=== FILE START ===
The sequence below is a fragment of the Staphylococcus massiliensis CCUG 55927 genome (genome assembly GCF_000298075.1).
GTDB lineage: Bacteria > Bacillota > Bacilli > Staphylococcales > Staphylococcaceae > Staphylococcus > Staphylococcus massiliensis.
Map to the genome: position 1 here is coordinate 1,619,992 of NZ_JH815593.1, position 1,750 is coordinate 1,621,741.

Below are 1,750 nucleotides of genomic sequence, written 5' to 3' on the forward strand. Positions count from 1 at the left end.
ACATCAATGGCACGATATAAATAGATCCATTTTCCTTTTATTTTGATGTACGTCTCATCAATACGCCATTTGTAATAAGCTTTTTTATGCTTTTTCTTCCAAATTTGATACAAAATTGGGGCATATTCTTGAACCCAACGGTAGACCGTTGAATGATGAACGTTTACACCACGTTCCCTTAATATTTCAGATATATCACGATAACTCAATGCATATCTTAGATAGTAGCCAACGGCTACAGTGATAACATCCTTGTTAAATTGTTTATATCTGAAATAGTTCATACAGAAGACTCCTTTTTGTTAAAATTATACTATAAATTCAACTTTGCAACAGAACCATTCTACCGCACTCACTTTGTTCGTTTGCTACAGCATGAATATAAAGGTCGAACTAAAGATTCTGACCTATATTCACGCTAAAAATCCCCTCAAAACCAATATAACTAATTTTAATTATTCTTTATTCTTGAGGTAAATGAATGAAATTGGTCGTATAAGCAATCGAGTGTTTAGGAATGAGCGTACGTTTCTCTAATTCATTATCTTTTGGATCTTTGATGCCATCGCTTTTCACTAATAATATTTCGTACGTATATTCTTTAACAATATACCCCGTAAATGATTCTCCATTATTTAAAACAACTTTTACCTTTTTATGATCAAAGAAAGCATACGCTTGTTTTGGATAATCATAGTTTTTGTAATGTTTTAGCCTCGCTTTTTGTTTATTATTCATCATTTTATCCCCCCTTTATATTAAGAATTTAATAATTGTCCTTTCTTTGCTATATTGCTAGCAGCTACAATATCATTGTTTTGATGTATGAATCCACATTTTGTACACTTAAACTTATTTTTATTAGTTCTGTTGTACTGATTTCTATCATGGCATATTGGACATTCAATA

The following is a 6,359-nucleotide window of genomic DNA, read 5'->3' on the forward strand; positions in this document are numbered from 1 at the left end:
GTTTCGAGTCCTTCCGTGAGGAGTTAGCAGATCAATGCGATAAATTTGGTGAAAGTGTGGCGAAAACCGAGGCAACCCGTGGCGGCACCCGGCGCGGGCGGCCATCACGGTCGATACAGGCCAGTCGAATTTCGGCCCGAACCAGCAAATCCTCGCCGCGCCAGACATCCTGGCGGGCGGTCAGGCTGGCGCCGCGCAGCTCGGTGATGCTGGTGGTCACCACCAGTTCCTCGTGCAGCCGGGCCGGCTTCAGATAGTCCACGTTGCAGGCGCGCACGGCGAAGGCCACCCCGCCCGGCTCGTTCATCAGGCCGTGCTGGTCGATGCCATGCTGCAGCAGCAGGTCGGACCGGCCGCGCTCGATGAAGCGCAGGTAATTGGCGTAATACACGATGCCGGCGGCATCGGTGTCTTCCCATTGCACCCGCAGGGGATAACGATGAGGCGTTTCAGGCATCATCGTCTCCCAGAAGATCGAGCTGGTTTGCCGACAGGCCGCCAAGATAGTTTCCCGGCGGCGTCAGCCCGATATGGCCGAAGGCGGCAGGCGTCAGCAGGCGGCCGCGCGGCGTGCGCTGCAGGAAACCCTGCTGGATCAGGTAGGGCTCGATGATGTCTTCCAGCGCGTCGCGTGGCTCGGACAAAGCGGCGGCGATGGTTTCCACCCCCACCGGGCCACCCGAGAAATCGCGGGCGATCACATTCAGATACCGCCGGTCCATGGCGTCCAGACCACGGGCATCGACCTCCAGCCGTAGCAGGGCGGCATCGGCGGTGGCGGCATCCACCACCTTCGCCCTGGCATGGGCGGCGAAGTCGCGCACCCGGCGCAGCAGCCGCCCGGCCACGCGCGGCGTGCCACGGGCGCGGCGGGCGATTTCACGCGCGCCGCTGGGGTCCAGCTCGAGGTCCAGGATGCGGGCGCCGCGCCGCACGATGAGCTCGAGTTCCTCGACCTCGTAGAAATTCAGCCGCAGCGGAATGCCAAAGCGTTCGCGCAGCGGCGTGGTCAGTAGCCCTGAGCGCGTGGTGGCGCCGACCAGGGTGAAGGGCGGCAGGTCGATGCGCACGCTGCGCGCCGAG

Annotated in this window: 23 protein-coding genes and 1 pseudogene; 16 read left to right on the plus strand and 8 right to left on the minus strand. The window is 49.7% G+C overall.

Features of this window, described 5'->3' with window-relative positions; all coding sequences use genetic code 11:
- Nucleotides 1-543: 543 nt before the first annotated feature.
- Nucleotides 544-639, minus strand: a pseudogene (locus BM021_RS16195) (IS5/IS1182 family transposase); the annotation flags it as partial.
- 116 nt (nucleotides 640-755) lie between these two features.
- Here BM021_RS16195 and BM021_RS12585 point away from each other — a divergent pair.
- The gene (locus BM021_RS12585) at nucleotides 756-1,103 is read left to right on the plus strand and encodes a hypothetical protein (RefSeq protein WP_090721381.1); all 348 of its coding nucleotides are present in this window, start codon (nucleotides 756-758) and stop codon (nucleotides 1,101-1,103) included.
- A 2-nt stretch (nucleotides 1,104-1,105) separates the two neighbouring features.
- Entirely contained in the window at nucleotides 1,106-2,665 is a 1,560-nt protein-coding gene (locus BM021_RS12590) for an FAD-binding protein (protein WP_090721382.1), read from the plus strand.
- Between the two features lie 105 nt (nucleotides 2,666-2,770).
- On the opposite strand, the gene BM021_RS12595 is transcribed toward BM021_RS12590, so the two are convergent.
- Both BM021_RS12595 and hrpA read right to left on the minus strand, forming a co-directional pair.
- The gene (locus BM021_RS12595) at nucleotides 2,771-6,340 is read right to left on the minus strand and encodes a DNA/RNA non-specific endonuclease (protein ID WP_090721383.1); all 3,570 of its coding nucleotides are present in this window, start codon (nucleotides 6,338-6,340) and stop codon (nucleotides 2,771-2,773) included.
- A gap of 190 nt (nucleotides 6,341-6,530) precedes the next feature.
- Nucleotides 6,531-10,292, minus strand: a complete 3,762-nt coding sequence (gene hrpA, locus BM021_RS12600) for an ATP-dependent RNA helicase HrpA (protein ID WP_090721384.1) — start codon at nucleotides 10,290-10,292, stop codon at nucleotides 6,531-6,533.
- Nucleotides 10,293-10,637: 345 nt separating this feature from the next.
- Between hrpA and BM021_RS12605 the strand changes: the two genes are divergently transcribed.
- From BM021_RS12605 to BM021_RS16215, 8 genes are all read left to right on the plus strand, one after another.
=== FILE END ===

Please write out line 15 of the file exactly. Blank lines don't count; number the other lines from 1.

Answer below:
- A 2-nt stretch (nucleotides 1,104-1,105) separates the two neighbouring features.